I took analysis and i appreciated it, but i really loved the applied classes in my degree: 18.310, 18.311, 18.781 (theory of numbers) along with algebra 18.701/702. If you haven't taken a higher-level algebra class, it will let you know if analysis is right for you because you'll brush up against the edges of it without (what i consider to be, at least) its hallmark punishing density.

There are other great electives in math at mit, shop around the 18.4* classes and dial in by interest, most of them only require a prereq of 18.02/18.03/18.06 and you can sort of figure the rest out along the way.

Something to be aware of is that for a while 18.310 didn't have a dedicated instructor, so it really was all over the place. 18.311 was also somewhat hastily structured the semester i took it, but it is actually pretty good material.

You may find that after you've done all these classes that you are actually interested in pure math and at that point i would suggest looking at 18.100b (analysis), 18.700 (linear algebra), 18.100c(real analysis), 18.901(topology) and the rest of the "hard math classes," but i really do think that you'll find that the rationale for those classes doesn't click if you haven't taken a few classes like 310 or 701 first.

just my two cents! good luck, have fun!

[0]: this is the actual quote, it's in the preface rudin's principles of mathematical analysis 3rd ed. which is the 'textbook' for 100b.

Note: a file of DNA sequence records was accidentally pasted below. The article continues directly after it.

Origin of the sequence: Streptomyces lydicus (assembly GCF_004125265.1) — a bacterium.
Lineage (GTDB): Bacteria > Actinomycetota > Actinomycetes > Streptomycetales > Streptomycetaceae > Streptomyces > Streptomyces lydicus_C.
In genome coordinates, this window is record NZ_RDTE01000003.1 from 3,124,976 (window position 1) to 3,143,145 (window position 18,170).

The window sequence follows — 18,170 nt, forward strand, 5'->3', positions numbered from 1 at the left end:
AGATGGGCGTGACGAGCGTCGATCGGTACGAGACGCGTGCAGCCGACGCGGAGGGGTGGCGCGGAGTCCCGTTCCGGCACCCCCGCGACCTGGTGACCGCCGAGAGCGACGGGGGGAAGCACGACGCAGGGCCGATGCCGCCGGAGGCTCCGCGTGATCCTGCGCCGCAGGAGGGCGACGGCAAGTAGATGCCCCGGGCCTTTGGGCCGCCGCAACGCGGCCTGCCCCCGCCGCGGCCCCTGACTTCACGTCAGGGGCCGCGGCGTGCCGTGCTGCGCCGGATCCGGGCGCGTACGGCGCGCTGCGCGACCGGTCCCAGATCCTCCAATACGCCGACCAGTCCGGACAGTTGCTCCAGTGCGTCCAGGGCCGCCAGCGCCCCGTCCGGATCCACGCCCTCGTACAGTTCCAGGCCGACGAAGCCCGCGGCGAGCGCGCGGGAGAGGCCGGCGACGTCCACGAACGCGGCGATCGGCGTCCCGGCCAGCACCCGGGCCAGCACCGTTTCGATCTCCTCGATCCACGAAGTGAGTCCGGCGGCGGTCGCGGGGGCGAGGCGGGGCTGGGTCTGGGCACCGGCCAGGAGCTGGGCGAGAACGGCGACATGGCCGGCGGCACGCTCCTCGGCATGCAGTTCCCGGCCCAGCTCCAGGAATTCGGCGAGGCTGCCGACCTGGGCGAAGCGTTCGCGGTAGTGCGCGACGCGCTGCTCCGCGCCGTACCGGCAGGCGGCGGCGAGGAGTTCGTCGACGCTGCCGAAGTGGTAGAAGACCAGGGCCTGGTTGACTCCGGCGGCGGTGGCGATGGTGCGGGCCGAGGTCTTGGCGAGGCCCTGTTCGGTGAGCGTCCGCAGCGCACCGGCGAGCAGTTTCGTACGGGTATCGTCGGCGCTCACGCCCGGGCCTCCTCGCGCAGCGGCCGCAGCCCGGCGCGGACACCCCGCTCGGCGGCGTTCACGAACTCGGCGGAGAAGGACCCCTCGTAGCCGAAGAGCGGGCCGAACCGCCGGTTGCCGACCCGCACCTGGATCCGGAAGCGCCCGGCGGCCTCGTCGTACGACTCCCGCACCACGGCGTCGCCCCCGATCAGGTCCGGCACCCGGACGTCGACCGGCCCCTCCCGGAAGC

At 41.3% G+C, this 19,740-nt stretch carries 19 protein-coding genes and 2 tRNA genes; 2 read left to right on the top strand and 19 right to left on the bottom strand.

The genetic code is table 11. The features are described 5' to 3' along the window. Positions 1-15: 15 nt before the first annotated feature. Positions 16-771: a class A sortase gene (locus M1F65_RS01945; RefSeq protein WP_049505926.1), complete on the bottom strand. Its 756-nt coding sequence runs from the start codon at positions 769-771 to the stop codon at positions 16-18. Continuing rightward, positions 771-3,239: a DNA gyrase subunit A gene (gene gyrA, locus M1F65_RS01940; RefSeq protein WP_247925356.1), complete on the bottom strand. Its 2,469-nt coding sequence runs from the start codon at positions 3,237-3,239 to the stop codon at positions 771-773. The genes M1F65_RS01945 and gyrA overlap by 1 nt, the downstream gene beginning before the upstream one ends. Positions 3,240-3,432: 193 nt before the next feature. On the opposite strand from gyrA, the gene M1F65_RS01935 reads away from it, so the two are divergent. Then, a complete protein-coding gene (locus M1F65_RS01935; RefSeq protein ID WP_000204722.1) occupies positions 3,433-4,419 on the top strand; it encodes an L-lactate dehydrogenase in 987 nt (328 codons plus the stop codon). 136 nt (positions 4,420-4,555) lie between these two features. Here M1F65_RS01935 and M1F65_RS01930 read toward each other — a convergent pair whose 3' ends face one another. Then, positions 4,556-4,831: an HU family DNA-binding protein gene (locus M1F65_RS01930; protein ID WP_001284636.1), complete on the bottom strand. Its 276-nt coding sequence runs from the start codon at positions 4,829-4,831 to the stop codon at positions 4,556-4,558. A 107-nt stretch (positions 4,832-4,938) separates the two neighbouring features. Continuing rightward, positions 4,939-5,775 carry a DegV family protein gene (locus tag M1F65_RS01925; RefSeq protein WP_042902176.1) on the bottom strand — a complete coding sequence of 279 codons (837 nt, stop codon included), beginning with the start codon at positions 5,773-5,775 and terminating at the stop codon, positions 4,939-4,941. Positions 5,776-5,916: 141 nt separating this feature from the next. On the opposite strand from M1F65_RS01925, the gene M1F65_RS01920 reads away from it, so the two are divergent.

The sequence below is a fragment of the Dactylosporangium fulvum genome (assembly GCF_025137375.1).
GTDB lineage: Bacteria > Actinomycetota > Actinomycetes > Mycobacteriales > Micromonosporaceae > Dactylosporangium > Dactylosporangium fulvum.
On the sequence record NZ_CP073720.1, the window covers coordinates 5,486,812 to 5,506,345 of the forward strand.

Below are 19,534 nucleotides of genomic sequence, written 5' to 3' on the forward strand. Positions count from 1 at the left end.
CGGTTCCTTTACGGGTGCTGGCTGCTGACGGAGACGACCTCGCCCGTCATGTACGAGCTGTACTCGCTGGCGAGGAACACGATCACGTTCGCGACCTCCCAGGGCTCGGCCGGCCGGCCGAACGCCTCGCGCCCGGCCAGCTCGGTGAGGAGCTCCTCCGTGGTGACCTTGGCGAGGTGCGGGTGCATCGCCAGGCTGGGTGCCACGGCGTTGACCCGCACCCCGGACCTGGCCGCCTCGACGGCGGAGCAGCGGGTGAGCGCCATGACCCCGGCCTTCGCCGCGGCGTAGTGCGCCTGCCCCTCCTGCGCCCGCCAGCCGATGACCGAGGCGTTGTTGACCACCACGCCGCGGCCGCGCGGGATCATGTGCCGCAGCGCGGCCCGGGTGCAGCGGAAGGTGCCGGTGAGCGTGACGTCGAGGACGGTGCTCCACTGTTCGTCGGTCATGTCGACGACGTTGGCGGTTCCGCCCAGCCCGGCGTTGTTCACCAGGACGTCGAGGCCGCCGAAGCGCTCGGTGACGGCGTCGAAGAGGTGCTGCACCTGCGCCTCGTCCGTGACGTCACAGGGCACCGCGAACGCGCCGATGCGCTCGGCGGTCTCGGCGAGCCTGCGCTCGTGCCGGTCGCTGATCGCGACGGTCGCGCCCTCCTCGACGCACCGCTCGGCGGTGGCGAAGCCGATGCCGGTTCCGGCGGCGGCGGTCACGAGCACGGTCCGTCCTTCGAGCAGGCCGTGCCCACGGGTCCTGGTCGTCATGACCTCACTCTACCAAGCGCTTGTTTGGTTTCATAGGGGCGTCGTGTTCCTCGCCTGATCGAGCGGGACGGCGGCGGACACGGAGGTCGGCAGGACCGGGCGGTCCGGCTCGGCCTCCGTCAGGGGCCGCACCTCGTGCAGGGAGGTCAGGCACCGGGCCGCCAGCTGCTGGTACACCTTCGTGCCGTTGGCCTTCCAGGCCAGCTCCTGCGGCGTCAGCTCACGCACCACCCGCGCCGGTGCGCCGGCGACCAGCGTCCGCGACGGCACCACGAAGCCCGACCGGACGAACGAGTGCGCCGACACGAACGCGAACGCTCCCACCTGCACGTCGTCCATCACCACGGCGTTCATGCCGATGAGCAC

> i would say that analysis is not necessary if your interest is actually applied math

If you start reading research papers in applied math, there’s a ton of measure theory and functional analysis there.

More generally, both introductory real analysis and introductory complex analysis are assumed basic foundational background for pretty much any kind of research mathematics, applied or otherwise.

I’m also not sure I would recommend trying to self-study them though. Some expert guidance/feedback is pretty helpful for someone starting out.


Pretty sure you need analysis to get far with Numerical PDEs or Calculus of Variations.


This guy did something similar: completing a 4-year MIT undergrad CS degree in just one year!

https://www.scotthyoung.com/blog/myprojects/mit-challenge-2/


Scott Young is a publicist - his goal is to sell, sell, sell. Completing a world-renowned 4-year curriculum in 1 years time is impossible. (He also admitted to reading the solutions instead of doing the problem sets)


This is akin to saying that Math 55 is impossible and neglects that he didn’t claim to complete the requirements for an MIT degree but for a Computer Science Major. That’s two years of classes, not four, and if your aim is to pass the exams for them rather than learn everything to mastery doing it in one year seems possible if still incredibly hard.

https://en.wikipedia.org/wiki/Math_55


It'd be more believable if he did it in 3 years :)


> Most students would be taking one or two of these in 12 - 16 weeks while doing nothing else but being a student.

From my experience (at MIT in the 80s and 90s): The usual student takes 3 technical courses and one humanities course per term. From my own history: I took 18.03 in one term with two EECS courses and a humanities course, and then 18.04 the following term, also with two EECS courses and a humanities course.

I would guess that 3 math courses at one time (and taking nothing else seriously technical) would constitute a pretty full load for most people. Much beyond that probably impacts how much is being truly absorbed for the long term.


> From my experience (at MIT in the 80s and 90s): The usual student takes 3 technical courses and one humanities course per term.

My experience (in the 80s) was the same. There were a couple of semesters where I had to take 4 technical courses; I had no desire to repeat the experience. :-)


I agree with this comment and would supplement as follows: